Compared to machining—which is more like “subtractive manufacturing” due to starting the process with a larger piece of material that is cut away bit by bit to achieve the desired shape—additive manufacturing involves adding raw material to the build. The raw materials used in AM typically take the form of a powder, filament, liquid, or sheet; and these materials are dropped layer-by-layer to slowly bring the 3D CAD models to life.

The biggest difference between machining and additive manufacturing is the amount of waste involved (the former producing the most). Although machining can be done with a high degree of accuracy and speed, there are limitations to the geometry achievable through the process. AM on the other hand allows users to create multiple identical parts, custom one-offs, single prototypes, and more using a range of materials including plastic, metal, glass, and ceramic.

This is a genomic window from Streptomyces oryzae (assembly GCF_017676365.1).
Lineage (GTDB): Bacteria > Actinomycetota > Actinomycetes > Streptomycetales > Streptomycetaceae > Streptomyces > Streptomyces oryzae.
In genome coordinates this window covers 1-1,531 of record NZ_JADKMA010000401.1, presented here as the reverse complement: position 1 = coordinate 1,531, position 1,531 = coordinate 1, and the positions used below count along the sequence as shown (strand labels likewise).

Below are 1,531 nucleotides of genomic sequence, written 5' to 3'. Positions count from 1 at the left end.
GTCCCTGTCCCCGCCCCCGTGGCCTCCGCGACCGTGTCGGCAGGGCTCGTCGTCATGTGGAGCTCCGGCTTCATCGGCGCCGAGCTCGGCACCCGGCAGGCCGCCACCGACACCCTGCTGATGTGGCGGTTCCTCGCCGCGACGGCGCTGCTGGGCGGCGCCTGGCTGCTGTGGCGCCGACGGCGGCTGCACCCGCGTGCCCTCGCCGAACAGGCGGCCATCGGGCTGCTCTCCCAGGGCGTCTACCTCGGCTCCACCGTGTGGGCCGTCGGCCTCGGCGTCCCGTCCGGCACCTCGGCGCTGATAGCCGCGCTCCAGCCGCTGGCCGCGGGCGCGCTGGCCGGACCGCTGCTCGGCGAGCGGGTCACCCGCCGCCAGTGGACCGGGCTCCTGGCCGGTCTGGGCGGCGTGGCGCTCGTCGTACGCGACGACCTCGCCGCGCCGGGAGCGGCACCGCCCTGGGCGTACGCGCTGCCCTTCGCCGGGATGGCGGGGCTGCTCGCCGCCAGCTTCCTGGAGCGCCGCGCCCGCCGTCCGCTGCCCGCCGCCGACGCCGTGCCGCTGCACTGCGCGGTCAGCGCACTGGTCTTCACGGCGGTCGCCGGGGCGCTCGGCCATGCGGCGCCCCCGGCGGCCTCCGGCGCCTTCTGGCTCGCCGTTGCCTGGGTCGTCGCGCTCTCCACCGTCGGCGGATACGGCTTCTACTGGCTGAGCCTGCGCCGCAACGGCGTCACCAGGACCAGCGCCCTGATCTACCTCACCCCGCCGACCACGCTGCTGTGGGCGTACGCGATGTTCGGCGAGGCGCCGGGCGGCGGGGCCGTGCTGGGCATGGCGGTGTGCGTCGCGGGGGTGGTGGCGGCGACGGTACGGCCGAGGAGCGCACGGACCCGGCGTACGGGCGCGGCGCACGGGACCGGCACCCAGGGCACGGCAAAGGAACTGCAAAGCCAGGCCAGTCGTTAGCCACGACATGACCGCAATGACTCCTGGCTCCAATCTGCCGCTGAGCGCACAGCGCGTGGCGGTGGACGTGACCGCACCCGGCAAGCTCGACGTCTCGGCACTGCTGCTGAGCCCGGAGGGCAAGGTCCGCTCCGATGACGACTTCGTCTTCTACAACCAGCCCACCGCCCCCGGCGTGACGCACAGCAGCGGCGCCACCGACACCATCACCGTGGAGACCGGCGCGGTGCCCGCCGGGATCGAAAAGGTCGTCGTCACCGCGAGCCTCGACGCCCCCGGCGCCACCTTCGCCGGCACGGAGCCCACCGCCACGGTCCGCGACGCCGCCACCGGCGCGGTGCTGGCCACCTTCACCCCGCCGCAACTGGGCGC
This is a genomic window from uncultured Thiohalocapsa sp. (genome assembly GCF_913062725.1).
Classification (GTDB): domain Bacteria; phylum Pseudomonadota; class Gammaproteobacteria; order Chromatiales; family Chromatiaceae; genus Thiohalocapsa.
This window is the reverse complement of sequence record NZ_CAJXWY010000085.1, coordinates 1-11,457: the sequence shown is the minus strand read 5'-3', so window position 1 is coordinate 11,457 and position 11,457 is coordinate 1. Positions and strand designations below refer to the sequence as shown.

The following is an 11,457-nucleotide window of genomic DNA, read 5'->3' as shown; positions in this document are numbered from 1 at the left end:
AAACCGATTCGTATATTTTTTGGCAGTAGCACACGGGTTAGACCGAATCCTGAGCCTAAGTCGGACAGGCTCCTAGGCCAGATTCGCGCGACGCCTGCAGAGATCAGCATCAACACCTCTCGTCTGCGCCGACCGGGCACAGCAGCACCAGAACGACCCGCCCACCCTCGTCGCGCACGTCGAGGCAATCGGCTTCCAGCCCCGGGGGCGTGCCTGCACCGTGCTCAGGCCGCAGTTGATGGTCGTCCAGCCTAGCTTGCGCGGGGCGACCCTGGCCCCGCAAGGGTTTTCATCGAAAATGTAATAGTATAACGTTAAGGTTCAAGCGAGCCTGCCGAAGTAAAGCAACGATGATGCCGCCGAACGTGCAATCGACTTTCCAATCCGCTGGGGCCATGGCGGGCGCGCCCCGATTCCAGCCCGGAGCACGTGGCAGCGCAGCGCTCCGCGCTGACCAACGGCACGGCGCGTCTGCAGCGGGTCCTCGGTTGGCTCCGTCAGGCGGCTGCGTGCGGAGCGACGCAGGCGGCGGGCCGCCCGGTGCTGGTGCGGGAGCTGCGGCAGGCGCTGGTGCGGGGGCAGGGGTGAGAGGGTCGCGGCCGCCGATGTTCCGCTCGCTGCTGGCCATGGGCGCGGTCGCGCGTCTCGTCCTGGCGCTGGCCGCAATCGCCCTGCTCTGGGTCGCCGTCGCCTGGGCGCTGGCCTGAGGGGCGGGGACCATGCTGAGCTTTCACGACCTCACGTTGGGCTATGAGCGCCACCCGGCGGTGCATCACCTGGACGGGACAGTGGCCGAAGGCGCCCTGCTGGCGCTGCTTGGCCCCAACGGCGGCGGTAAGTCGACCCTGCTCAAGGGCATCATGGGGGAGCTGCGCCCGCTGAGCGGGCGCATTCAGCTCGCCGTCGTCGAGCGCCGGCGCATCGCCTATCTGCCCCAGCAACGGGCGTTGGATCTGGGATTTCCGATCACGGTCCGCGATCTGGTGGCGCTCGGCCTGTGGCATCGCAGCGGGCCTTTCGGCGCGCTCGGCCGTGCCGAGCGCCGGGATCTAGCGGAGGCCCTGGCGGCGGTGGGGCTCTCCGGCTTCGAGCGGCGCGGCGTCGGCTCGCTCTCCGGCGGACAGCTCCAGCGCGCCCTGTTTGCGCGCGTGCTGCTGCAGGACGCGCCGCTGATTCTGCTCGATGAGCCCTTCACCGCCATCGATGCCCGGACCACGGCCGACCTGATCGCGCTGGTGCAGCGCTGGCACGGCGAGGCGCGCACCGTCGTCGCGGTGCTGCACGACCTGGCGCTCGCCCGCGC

Exploring the Systems of Additive Manufacturing

Within the different AM technologies, systems differ primarily by manufacturing volume, material type, speed, and accuracy. Some systems are intended for home or office use while others may be larger and more appropriate for high-volume manufacturing. Your needs will inform what you require out of a system, so be sure to do your research before purchasing—this includes investigating the need for additional finishing steps and material cost/efficiency.

Examples of AM